A new study has found Dronfield is one of the most desirable places to live in the country.
The Derbyshire town is ranked ninth in a top ten list compiled by Royal Mail and the Centre for Economics and Business Research.
The research looked at the past two years and calculated the most desirable areas based on a range of factors including good schools, affordable housing, employment prospects, working hours and access to green spaces.
To test the study’s findings, the Derbyshire Times headed out onto the streets of Dronfield to find out more.
Activities manager at Dronfield Hall Barn, Maria Smith, 32, said:
“I started working here about two years and I was amazed by the enthusiasm of the community to get involved and support things.
“We are working on a project to restore the old barn which was derelict and we run community activities and events out of it.
“It would not have happened if it had not been in Dronfield because it has relied on community support.
“Dronfield is a very nice place. There is loads going on all of the time and there is something for everybody to get involved in.”
Volunteer at the barn, Jean Collins, 70, of Hilltop, has lived in the area for 45 years and was full of praise for the town.
“It is a safe place,” Jean said. “I do feel like it is place where I can go out at night by myself.
“From my side of Dronfield there is a good public transport service.
“There is good hourly train connections to Sheffield and Nottingham.
“There is also many different groups and societies for people of all ages.”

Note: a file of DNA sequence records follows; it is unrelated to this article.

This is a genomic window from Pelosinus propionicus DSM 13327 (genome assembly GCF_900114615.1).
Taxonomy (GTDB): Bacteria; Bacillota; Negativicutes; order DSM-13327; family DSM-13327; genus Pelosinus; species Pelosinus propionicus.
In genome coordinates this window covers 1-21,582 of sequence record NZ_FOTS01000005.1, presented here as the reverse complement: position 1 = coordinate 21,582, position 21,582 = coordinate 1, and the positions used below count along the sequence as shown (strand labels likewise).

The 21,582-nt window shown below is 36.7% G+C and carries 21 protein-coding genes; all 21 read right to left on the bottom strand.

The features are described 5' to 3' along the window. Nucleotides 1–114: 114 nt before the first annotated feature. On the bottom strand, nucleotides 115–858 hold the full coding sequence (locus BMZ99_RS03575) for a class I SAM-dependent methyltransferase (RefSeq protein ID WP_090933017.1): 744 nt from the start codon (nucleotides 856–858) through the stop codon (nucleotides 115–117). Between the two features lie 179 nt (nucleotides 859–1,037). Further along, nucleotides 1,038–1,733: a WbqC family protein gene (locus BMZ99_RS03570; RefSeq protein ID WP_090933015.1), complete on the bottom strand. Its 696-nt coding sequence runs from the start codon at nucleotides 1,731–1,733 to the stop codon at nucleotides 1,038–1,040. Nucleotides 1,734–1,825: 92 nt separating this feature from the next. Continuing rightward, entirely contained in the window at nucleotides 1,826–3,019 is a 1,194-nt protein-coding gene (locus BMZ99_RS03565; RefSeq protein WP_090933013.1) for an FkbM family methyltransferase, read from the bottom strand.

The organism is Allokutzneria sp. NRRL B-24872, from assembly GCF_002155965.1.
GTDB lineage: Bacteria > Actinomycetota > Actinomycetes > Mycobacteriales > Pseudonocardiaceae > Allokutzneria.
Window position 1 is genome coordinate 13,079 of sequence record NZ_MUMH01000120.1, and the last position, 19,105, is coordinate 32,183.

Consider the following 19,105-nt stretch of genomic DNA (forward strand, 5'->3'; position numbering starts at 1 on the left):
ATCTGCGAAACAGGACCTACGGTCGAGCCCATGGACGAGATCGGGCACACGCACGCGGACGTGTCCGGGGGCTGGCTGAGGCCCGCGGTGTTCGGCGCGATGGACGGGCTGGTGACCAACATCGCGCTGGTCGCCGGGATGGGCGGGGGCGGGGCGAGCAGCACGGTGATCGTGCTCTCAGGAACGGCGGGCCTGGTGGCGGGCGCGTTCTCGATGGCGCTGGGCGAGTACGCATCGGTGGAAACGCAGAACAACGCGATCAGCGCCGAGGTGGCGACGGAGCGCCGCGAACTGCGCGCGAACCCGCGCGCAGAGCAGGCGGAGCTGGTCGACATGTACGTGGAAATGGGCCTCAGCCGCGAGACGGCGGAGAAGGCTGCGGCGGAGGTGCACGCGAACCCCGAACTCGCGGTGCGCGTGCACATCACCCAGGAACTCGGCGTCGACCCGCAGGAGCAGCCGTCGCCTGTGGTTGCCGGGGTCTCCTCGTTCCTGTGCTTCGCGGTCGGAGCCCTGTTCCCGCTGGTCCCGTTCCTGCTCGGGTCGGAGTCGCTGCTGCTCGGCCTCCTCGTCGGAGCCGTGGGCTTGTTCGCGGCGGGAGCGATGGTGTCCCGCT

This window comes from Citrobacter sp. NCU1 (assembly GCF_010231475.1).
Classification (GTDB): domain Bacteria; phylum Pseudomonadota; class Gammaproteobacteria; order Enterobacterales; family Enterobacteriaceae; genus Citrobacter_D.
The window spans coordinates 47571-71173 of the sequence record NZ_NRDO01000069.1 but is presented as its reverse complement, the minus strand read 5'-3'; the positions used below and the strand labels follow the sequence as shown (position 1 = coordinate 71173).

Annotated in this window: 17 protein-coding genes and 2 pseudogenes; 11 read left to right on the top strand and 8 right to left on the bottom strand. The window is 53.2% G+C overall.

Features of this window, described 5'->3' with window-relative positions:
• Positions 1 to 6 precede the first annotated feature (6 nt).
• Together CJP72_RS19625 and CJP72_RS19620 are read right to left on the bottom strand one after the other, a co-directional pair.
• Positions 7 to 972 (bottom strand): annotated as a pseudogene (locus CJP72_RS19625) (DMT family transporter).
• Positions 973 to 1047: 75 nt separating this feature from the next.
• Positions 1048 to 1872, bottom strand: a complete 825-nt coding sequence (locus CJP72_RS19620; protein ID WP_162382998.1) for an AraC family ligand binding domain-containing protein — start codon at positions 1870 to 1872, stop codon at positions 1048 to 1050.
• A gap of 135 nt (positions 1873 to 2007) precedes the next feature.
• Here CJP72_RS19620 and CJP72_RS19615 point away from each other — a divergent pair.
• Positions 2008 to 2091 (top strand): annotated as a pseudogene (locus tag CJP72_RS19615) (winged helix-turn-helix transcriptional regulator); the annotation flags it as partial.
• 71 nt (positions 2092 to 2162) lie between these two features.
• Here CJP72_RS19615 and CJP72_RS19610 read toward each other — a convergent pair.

Jean added: “Shopping is not very good. There are several specialist shops but there are empty units in the Civic Centre which is not very good.
“The people are lovely and friendly.
“The schools are excellent.
“It is a happy place to live.”
Karen Stanley, 56, visited Dronfield for the first time last year.
She’s continued to travel to the town from Penistone twice-a-week to go to Fisher & Son family butcher’s shop and to The Forge shopping centre.
“Frank sells good, quality meat and he is very friendly,” she said.
“There is The Forge, Ashgate Hospice shop, the Green Dragon pub, the Manor Hotel - I like it here.
“Everybody is really friendly and people say hello and ask where I am from.
“I come here at least twice-a-week and I tell my friends to visit me here too.”
Town stalwart, Frank Fisher, 86, runs Fisher & Son butcher’s shop on High Street.
Frank said he likes the town but his business is currently struggling due to the competition from the big supermarkets.
The shop was established in 1702, and Frank works full-time in the shop just as his father, grandfather and great-grandfather did.
“Dronfield used to have a population of about 3,000 people,” Frank said.
“It has changed a lot. It is more cosmopolitan now.
“There used to be more atmosphere about it, but is a nice town. It has been through different phases.
“It was a small town and then there was the resurgence of the buildings in the 1950s.”
Susan Crawley, 68, who lives on Tay Close, has lived in the area for 40 years and says it is a good place to live.
She said: “We are near to the Peak District and Chesterfield.
“The people are very friendly.
“The shopping centre is a bit hit and miss and the HSBC bank has just closed.
“We are hoping we do not get any more charity shops.
“The schools are very good.”
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